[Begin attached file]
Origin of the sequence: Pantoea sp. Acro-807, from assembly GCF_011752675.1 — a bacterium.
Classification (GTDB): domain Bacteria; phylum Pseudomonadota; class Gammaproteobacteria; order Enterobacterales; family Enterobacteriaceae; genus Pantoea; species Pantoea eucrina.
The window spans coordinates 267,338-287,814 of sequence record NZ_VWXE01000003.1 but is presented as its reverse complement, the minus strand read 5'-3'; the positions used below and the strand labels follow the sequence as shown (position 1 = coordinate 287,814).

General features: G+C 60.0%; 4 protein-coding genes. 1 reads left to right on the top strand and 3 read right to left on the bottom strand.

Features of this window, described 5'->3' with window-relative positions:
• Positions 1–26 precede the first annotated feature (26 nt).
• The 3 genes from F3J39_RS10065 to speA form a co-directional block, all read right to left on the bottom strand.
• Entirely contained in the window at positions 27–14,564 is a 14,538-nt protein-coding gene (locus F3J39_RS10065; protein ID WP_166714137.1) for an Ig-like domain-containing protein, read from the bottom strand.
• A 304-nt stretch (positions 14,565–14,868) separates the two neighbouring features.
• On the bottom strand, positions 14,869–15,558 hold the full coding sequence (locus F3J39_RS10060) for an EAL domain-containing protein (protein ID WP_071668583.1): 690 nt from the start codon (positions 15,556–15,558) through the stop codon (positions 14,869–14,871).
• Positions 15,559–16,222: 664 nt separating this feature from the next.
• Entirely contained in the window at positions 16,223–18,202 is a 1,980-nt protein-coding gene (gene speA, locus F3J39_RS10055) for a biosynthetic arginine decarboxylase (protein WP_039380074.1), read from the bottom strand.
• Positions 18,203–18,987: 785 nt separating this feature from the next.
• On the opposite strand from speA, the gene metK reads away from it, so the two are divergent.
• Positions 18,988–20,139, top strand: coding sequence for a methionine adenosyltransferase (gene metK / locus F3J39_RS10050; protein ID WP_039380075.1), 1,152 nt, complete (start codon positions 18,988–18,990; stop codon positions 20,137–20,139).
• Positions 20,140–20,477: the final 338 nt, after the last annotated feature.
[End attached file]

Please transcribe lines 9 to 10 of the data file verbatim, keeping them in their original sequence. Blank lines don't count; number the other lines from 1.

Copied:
• A 304-nt stretch (positions 14,565–14,868) separates the two neighbouring features.
• On the bottom strand, positions 14,869–15,558 hold the full coding sequence (locus F3J39_RS10060) for an EAL domain-containing protein (protein ID WP_071668583.1): 690 nt from the start codon (positions 15,556–15,558) through the stop codon (positions 14,869–14,871).